1.6   Case Study:   Random Web Surfer

Communicating across the web has become an integral part of everyday life. This communication is enabled in part by scientific studies of the structure of the web. We consider a simple model, known as the random-surfer model. We consider the web to be a fixed set of pages, with each page containing a fixed set of hyperlinks, and each link a reference to some other page. We study what happens to a person (the random surfer) who randomly moves from page to page, either by typing a page name into the address bar or by clicking a link on the current page.

Tiny web graph

The model.

The crux of the matter is to specify what it means to randomly move from page to page. The following intuitive 90–10 rule captures both methods of moving to a new page: Assume that 90 per cent of the time the random surfer clicks a random link on the current page (each link chosen with equal probability) and that 10 percent of the time the random surfer goes directly to a random page (all pages on the web chosen with equal probability).

You can immediately see that this model has flaws, because you know from your own experience that the behavior of a real web surfer is not quite so simple:

Despite these flaws, the model is sufficiently rich that computer scientists have learned a great deal about properties of the web by studying it.

Input format.

We assume that there are n web pages, numbered from 0 to n−1, and we represent links with ordered pairs of such numbers, the first specifying the page containing the link and the second specifying the page to which it refers. The input format we adopt is an integer (the value of n) followed by a sequence of pairs of integers (the representations of all the links).

Input format
The data files tiny.txt and medium.txt are two simple examples.

Transition matrix.

We use a two-dimensional matrix, which we refer to as the transition matrix, to completely specify the behavior of the random surfer. With n web pages, we define an n-by-n matrix such that the entry in row i and column j is the probability that the random surfer moves to page j when on page i.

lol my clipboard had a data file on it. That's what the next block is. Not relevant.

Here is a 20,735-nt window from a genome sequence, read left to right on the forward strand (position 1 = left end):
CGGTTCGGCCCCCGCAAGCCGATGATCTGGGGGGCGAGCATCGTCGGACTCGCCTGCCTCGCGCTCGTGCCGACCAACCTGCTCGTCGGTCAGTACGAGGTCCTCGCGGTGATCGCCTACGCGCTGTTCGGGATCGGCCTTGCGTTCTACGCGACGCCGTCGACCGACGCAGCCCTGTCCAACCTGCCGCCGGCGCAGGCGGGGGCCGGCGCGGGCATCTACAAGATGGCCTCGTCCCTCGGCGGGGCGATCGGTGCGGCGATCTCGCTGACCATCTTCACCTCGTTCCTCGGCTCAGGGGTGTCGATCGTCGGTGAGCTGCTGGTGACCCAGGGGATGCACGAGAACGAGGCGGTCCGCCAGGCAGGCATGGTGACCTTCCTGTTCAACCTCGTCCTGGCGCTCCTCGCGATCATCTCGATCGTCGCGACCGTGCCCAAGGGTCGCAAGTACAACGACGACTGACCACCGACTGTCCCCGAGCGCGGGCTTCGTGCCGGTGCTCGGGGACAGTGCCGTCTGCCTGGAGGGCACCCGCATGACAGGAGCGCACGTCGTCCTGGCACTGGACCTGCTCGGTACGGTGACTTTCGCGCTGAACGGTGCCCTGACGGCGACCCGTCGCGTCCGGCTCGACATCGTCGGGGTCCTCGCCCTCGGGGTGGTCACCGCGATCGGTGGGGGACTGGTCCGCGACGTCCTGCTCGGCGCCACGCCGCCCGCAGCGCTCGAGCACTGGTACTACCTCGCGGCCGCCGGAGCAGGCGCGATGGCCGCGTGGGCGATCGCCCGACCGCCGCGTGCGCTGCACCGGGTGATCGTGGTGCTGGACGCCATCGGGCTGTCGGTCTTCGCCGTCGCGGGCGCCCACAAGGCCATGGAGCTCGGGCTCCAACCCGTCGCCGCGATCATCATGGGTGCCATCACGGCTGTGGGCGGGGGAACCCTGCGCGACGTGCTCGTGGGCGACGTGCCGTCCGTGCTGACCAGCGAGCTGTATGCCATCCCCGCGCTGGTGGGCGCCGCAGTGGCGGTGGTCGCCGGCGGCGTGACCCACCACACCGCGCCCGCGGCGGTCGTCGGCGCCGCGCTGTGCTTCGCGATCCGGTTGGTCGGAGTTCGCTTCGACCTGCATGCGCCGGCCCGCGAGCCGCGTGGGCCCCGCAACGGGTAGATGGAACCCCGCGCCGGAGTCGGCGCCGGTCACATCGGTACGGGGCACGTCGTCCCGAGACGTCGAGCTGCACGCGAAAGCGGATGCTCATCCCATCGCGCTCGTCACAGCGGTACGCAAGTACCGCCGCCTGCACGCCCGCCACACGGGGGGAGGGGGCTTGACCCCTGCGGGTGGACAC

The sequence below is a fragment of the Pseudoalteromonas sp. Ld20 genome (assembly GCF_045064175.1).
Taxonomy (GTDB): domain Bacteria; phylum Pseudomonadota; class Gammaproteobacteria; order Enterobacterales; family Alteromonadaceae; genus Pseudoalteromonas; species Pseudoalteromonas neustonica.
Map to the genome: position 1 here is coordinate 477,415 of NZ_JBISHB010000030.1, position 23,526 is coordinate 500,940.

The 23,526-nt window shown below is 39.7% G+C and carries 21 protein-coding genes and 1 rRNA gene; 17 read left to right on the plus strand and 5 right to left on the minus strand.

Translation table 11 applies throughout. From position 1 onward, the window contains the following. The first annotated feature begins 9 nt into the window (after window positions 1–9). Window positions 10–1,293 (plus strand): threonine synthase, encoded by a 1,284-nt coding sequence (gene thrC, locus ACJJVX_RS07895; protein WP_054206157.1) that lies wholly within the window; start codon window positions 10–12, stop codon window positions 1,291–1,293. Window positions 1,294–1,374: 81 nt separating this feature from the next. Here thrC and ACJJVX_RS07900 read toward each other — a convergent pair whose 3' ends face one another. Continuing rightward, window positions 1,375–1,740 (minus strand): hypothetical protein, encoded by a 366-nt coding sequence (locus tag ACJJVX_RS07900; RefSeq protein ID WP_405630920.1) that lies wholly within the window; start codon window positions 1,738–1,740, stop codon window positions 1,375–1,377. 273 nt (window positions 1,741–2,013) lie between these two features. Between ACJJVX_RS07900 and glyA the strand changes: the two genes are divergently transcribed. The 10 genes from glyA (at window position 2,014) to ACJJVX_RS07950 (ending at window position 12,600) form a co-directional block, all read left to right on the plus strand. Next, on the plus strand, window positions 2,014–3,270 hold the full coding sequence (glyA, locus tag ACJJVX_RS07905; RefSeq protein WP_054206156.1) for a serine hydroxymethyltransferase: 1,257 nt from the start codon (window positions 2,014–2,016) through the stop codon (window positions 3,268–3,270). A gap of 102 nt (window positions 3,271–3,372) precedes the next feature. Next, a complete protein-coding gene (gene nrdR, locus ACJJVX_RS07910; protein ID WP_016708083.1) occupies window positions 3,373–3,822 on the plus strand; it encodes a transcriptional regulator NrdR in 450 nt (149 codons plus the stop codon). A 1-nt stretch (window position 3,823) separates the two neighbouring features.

Transition matrix computation
Transition.java is a filter that reads links from standard input and produces the corresponding transition matrix on standard output.


RandomSurfer.java simulates the behavior of the random surfer. It reads a transition matrix and surfs according to the rules, starting at page 0 and taking the number of moves as a command-line argument. It counts the number of times that the surfer visits each page. Dividing that count by the number of moves yields an estimate of the probability that a random surfer winds up on the page. This probability is known as the page's rank.

Mixing a Markov chain.

Directly simulating the behavior of a random surfer to understand the structure of the web is appealing, but can be too time consuming. Fortunately, we can compute the same quantity more efficiently by using linear algebra.


Q. What should row of transition matrix be if some page has no outlinks?

A. To make the matrix stochastic (all rows sum to 1), make that page equally likely to transition to every other page.

Q. How long until convergence of Markov.java?

A. Brin and Page report that only 50 to 100 iterations are need before the iterates converge. Convergence depends on the second largest eigenvalue of P λ2. The link structure of the Web is such λ2 is (approximately) equal to α = 0.9. Since 0.950 = 0.005153775207, we expect to have 2-3 digits of accuracy after 50 iterations.

Q. Any recommended readings on PageRank?

A. Here's a nice article from AMS describing PageRank.

Q. Why add the random page / teleportation component?

A. If not, random surfer can get stuck in part of the graph. More technical reason: makes the Markov chain ergodic.


Creative Exercises

Web Exercises

  1. Chutes and Ladders. Model the classic Hasbro board games Chutes and Ladders as a Markov chain. Determine the probability that the first player wins if there are two players.